The calls began to flood in. One story that touched my heart was a male soldier in our unit who was experiencing a rough patch with his wife. Hours of work at his civilian job, extra hours of work for his military commitment, financial burdens, and a new baby on the way had wreaked havoc on his mind and in his relationship. He wasn’t weak, he wasn’t broken. He wasn’t unfit to serve. He was a hurting Father, Husband, Brother, Son, Soldier and Battle Buddy. His partner was a struggling Mother, Army Wife, Daughter, Sister and Friend. By connecting with individual Give an Hour mental health professionals, and eventually a couple’s therapist - the civilian life and military career of this soldier and his family, were enhanced. The mental health provider listened, offered sound suggestions for improvement, and connected the soldier and his wife with local resources to help resolve the stressors that were barriers in their relationship. One year later at a small luncheon with unit friends, the soldier proudly introduced me to his new daughter, his beautiful wife, and showed off his happy smile. I couldn’t be more grateful to Give an Hour for what the volunteer providers are able to give to our Reserve community.

These days, I consider myself (mostly) proficient in the military lingo and culture. I have started a local coalition in my community to educate organizations on serving our Reservists, National Guard, and Families. I also founded a nonprofit that sent well over 500 boxes of supplies to our overseas military. Most importantly, I am now a proud staff member of an organization that taught me how truly passionate I am about making a profound difference in the lives of our military and families- Give an Hour.

To find a Give an Hour provider, visit and click on ‘Get Help.’ Give an Hour offers anonymous, no-cost, unlimited mental health treatment for military and loved ones regardless of veteran or discharge status.  To learn more about how you can connect your Reserve community with Give an Hour services, contact
The goal of the Campaign to Change Direction is to change the culture of mental health in America so that all of those in need receive the care and support they deserve. In order to change our culture, we have to start with a common language. Just as we all know the signs that mean someone may be having a heart attack and needs help, we can all learn the signs that mean someone may be suffering emotionally and needs help.  Visit – to learn more, find tools and resources and make a pledge. Together we can Change Direction.


25th Reunion
26-28 February 2016

Registration: Details and Online registration is available at
You can purchase your banquet tickets, register for your hotel room at the special rate of $99 per night and also see updated schedule of events.

Reunion Date:
11th Airborne Division Association’s Mid-Atlantic Chapter, and former members of the 11th Air Assault Division and the
187th Regimental Combat Team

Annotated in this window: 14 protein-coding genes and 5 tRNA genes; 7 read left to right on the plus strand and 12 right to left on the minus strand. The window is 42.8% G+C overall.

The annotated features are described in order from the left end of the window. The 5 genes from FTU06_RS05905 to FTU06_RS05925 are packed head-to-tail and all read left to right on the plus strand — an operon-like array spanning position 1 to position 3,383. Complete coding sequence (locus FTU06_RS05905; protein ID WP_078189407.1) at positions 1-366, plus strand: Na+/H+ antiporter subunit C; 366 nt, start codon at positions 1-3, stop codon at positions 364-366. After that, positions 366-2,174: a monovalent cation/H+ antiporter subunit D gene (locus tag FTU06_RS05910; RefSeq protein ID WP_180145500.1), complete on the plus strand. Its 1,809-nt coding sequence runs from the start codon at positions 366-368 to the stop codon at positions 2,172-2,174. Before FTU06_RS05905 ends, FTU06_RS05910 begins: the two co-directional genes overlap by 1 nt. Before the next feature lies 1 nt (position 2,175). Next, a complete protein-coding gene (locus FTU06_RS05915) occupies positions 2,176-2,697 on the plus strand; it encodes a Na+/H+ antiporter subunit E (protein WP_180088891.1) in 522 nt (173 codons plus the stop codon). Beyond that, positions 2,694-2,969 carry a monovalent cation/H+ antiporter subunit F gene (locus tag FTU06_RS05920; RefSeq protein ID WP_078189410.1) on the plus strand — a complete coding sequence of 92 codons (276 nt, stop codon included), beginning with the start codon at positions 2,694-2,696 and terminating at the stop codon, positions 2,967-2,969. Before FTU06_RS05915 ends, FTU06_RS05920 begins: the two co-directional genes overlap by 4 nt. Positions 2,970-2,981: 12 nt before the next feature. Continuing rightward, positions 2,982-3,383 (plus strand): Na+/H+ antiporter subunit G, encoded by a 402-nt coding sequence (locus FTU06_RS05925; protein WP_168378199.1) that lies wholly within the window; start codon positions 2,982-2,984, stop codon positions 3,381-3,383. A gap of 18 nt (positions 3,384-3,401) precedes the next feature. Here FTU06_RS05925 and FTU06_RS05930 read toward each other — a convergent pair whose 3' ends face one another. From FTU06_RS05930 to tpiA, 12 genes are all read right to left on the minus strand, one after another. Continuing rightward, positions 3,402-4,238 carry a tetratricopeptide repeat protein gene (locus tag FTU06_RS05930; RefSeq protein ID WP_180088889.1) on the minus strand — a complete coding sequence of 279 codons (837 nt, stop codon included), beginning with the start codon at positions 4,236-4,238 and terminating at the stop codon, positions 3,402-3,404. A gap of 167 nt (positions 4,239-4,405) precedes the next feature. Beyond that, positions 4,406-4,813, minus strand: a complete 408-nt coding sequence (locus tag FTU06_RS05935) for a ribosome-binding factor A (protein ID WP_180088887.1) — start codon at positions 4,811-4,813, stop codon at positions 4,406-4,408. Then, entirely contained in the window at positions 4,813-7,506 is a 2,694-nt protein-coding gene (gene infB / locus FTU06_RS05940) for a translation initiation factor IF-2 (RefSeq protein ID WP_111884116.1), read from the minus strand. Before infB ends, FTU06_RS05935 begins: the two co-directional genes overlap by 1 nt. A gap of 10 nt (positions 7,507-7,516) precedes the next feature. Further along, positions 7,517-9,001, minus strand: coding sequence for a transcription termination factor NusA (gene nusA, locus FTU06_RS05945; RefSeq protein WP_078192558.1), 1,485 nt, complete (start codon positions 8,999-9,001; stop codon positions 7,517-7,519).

February 21-24, 2016
Myrtle Beach, SC
Artie Heape - (843) 846-4693 or
Herb Shapiro - (410) 827-6410

Reunion Date:
12th TFW (MacDill AFB and Vietnam),
12th FEW/SFW (Bergstrom AFB and Korea)
and all their supporting units

April 20-24, 2016
Charleston, SC
E.J. Sherwood or 480-396-4681
The USS Ticonderoga (CV/CVA/CVS-14, CG-47) reunion will be in Las Vegas, NV, May 19-23, 2016, at the Gold Coast Hotel.

Contact: Floyd Frank: (702) 361-6660 or
U.S.S. Wilhoite (DE/DER-397)
September 12-15, 2016
Crowne Plaza at the Airport
2829 Williams Boulevard, New Orleans, LA
Contact: Elisabeth Kimball
236 Linker Mountain Road, Dover, AR 72837
The biannual reunion of the USS Turner Joy, DD-951, will take place 21-25 September 2016 at the Holiday Inn Virginia Beach-Norfolk Hotel & Convention Center.  The hotel is located at 5655 Greenwich Road, Virginia Beach, Va. 23462
Details and registration information can be obtained at the USS Turner Joy website:

Richard D. Haight
USS Turner Joy DD-951
Reunion Coordinator
12359 Cold Stream Guard Ct.
Bristow, Va. 20136
U.S.S. John R. Craig (DD-885)
September 20-25, 2016
Holiday Inn, Nashville Airport
Nashville, Tenn.
Contact: Jerry Chwalek
9307 Louisiana Street, Livonia, MI 48185

Law Reviews:

Legal analysis on the issues impacting your life in and out of uniform

Former Service Member’s Law Center director, retired USNR Capt. Sam Wright, provides periodic law review updates.  Please see ROA’s Law Center webpage for more information on service members’ law.
  • No. 16008 Bello v. Village of Skokie—Continued
  • No. 16009 USERRA Rights of Wounded National Guard Technician
Visit the Service Members Law Center
Reserve Voice is published on the 15th and 30th of each month by the Reserve Officers Association of the United States, the nation’s leading advocate for Reserve Component policy and resourcing, and support of RC service members and their families.

Copyright © 2016 The Reserve Officers Association, All rights reserved.

unsubscribe from this list    update subscription preferences